The Nike+ Fuelband is a revolution. For whatever its faults, it’s a big step forward in a necessary idea: Health and wellness equipment can be a fashion statement. A pedometer is embarrassing beeper-era tech, but my Fuelband draws a small crowd.
Pulse, by Electricfoxy (which is itself backed by Artefact designer Jennifer Darmour), is a concept that takes over where the Fuelband left off. It’s a ring that measures your (you guessed it) pulse. It glows in one of three colors to say if you’re in, above or below your target heart rate, and it vibrates as a warning when you’re working too hard. An accompanying iPhone app can display a secondary level of workout detail, too, but aside from all this handiness, Pulse is just a good-looking accessory. Take away the fitness functions, and you still have a unique ring that deploys an LED where most would gemstones.
“Tracking and using your body data doesn’t have to be clinical, it can be beautiful and part of your lifestyle,” Darmour tells Co.Design. “I wear the ring while working out and while at work.”
That might have sounded like a sales pitch, but it’s an argument right in tune with Darmour’s core philosophies about creating wearable tech: Make it discreet, cut the geek factor and let secondary software take over the core interface leaves off. Of course, that’s easier said than done. A gadget that has to work really well while looking really good is a sort of double challenge. Today, Pulse is still in experimental prototype form. This rougher version resembles a medical device more than any fashion-forward ring, but it’s ironing out the engineering kinks for the developmental prototype (and eventual final product) to come.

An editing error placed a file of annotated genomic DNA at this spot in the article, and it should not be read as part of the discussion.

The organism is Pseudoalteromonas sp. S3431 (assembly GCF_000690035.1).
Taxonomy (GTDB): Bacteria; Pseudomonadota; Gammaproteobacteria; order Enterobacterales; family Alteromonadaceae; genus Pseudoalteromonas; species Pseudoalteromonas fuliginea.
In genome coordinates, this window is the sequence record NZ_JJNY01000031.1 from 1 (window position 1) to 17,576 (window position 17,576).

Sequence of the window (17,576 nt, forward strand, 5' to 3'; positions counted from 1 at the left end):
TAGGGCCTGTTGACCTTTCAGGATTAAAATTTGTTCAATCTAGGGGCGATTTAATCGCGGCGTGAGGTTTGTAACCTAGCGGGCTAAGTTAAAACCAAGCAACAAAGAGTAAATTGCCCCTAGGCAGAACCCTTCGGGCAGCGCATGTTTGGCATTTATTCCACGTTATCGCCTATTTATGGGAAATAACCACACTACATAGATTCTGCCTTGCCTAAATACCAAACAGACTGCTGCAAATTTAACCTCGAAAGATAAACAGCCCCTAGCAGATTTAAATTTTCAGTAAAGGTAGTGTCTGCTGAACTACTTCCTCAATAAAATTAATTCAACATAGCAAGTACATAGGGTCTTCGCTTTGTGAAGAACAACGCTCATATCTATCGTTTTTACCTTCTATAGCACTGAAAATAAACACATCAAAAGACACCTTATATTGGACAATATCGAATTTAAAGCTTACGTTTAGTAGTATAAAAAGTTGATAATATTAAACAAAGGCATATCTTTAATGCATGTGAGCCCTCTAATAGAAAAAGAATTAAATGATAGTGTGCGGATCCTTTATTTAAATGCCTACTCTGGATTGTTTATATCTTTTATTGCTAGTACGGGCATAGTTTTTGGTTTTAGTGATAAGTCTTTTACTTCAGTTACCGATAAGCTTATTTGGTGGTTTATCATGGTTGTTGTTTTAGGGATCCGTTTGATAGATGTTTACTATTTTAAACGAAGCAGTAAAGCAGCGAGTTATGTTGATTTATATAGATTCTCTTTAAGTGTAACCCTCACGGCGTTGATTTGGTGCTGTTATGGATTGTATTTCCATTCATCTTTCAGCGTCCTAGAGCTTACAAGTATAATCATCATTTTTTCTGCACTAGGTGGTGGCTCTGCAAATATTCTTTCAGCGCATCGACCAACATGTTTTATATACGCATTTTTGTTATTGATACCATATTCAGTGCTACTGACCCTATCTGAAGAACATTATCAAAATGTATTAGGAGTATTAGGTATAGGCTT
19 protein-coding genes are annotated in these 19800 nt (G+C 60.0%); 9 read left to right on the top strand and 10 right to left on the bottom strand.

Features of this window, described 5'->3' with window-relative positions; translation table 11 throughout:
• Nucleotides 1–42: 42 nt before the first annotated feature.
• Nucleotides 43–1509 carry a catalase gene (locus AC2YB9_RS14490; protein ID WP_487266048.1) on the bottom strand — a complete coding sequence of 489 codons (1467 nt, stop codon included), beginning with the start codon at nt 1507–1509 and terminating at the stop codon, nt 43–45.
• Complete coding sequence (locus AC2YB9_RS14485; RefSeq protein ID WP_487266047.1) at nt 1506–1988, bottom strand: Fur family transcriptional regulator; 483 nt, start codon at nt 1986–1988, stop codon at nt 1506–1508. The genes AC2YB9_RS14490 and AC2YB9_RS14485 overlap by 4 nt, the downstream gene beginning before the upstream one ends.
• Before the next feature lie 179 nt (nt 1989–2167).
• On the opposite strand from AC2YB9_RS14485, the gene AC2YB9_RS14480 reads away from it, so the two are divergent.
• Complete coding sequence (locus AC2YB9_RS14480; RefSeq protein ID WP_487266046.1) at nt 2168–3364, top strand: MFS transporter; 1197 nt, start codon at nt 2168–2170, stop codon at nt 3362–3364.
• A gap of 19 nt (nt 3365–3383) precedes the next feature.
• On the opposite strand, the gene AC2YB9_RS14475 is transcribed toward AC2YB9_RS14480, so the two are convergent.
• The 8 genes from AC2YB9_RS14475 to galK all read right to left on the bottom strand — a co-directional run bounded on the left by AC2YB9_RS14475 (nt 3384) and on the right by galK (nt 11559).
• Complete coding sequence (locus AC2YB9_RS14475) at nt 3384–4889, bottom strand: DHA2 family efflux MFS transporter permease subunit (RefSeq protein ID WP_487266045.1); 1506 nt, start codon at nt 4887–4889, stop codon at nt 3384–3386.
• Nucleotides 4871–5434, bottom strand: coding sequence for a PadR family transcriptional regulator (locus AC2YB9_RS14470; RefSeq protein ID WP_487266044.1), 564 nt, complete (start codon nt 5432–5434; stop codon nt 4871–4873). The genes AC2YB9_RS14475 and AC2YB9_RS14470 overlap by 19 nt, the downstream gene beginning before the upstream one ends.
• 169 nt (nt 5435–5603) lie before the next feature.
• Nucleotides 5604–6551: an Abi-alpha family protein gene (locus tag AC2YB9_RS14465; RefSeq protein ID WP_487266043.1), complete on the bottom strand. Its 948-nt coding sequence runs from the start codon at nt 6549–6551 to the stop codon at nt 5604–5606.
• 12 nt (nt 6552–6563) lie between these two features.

And that day can’t come soon enough. Because diamonds are expensive, and what better way* to show a loved one that you can be entrusted with their heart than giving them something that literally keeps track of their heart?
*The better way is probably still the diamond, unfortunately.